By Luke Frank

NM Poison Center alerts communities about carbon monoxide

December is peak month for poisonings in the state

The New Mexico Poison and Drug Information Center at the UNM College of Pharmacy fielded 246 carbon monoxide exposures during 2016, and December was the heaviest month, with 72 exposures. As temperatures cool, the poison center would like to remind New Mexicans how to protect themselves from carbon monoxide poisoning.

Carbon monoxide is a colorless, odorless and tasteless gas emitted by all fuel-burning appliances and equipment. Carbon monoxide poisoning can cause permanent damage to the brain and nervous system tissue, and can result in death. Symptoms can mimic the flu - headache, dizziness, aches and confusion - but carbon monoxide poisoning does not produce fever or diarrhea.

Since carbon monoxide gas is undetectable by human senses, and the symptoms of carbon monoxide poisoning are shared with other seasonal illnesses, prevention and early detection of exposure to the poison gas is crucial. Please take the following precautions to prevent and/or minimize the effects of carbon monoxide poisoning:

  • Properly install a carbon-monoxide detector on each floor and outside of every sleeping area of your home. If the alarm sounds on a detector, turn off all fuel-burning devices, open doors and windows, and vacate the premises immediately until the source can be identified and repaired by a qualified technician. Inexpensive detectors can be found at any hardware store.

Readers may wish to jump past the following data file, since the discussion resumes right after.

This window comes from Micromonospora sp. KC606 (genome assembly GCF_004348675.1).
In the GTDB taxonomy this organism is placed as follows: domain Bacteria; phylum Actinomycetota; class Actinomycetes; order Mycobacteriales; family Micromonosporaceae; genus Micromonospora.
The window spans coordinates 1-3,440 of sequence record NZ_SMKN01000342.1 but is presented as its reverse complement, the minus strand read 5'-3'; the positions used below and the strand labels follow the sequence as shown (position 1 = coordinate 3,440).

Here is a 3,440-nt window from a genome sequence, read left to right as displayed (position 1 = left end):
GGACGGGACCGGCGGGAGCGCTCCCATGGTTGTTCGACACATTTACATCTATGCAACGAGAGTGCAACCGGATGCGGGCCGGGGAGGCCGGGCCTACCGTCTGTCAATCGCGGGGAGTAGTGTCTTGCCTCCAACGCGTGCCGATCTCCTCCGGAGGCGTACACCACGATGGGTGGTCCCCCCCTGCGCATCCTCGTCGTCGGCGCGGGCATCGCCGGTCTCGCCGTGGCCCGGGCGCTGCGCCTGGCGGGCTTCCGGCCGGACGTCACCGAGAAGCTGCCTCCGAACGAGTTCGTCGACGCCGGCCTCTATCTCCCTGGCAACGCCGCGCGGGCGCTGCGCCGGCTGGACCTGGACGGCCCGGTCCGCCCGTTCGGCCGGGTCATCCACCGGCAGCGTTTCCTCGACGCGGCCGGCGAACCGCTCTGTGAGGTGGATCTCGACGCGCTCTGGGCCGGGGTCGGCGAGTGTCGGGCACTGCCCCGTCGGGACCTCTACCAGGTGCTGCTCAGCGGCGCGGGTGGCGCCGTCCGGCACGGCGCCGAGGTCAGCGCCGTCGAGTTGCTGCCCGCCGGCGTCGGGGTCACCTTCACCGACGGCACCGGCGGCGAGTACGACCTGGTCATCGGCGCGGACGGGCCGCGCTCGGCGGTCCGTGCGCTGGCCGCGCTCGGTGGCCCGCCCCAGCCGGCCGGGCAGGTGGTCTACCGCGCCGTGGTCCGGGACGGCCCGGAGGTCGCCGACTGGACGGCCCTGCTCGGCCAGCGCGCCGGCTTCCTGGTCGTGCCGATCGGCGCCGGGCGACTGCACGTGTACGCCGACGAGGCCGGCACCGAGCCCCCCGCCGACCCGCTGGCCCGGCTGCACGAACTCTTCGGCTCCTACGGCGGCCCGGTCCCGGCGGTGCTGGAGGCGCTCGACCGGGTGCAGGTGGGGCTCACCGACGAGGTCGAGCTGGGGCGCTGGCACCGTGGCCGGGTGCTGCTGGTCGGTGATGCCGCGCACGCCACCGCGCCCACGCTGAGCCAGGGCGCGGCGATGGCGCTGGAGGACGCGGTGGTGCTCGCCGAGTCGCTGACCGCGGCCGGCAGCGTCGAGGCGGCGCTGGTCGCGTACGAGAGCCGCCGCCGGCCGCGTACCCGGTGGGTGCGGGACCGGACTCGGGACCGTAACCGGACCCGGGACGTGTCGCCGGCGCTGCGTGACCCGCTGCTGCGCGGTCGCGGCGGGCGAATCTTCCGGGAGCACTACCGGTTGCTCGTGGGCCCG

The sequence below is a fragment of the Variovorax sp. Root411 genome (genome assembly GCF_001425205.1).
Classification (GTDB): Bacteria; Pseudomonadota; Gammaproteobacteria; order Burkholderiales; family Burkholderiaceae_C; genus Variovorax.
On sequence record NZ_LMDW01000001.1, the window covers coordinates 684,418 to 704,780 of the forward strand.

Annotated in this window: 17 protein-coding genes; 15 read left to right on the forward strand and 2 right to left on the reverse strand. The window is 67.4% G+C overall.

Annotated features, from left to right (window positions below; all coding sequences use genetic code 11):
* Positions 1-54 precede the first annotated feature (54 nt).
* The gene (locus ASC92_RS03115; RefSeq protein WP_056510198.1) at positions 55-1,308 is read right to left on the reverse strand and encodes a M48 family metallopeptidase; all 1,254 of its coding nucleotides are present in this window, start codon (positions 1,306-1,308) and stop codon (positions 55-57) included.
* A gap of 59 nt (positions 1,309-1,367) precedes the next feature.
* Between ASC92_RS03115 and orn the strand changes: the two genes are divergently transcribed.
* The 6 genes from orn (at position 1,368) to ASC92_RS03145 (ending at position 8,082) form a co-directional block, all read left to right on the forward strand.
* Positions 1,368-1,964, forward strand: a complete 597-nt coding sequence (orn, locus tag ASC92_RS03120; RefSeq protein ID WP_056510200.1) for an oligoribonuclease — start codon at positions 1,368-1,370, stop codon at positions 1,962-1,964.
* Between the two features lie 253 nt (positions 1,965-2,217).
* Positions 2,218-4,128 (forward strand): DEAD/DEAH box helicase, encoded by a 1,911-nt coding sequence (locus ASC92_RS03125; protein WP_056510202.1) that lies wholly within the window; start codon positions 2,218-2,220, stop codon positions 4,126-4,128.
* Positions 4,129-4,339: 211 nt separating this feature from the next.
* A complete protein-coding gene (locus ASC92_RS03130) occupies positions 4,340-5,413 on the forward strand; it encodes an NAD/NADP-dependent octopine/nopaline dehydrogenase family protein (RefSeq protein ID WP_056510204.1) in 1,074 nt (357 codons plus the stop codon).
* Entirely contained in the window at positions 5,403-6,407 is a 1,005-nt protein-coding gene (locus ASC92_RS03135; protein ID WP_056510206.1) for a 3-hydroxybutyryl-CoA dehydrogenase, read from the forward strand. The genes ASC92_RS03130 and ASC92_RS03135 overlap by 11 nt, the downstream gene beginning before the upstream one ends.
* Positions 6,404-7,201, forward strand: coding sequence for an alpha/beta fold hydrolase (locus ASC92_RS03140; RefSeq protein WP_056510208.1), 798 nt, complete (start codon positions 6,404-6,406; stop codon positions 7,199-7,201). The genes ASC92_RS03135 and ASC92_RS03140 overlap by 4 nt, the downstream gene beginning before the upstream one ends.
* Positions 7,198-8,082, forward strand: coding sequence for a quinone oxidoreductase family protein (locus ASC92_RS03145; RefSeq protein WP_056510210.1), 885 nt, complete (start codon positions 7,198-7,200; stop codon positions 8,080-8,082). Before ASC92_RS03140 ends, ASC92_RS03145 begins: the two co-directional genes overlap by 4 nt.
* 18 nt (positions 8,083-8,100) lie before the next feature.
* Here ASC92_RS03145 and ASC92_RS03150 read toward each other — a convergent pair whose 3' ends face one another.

• Have your furnace, fireplace, chimney, wood stoves, flues and other fuel-burning appliances inspected, adjusted and repaired, if needed, before every heating season.
  • Do not use charcoal grills indoors (including inside a tent, car or garage) for either cooking or heating - even if the door(s) are open.
  • Do not use your oven to heat your home, or put foil underneath a gas oven, as this interferes with combustion. Do not use your clothes dryer to heat your home.
  • Do not attempt to warm up your car by letting the engine run in an enclosed or attached garage - even if the door(s) are open.
  • Do not run a generator in your home, garage or crawlspace. Ventilating the area by opening windows and doors or using fans will not prevent the accumulation of carbon monoxide gas.
  • Contact the New Mexico Gas Company immediately at 888-NM-GAS-CO (888-664-2726) to report a gas related emergency. Refer to the New Mexico Gas Company website to learn more about carbon monoxide safety and what to look for when shopping for a carbon monoxide detector.

If you think you or someone you know has been exposed to carbon monoxide gas, call the New Mexico Poison and Drug Information Center immediately at 1-800-222-1222. Our poison center is staffed with specially trained pharmacists who are prepared to respond with information and treatment advice about carbon monoxide poisoning.

Categories: College of Pharmacy, Community Engagement, Education, Health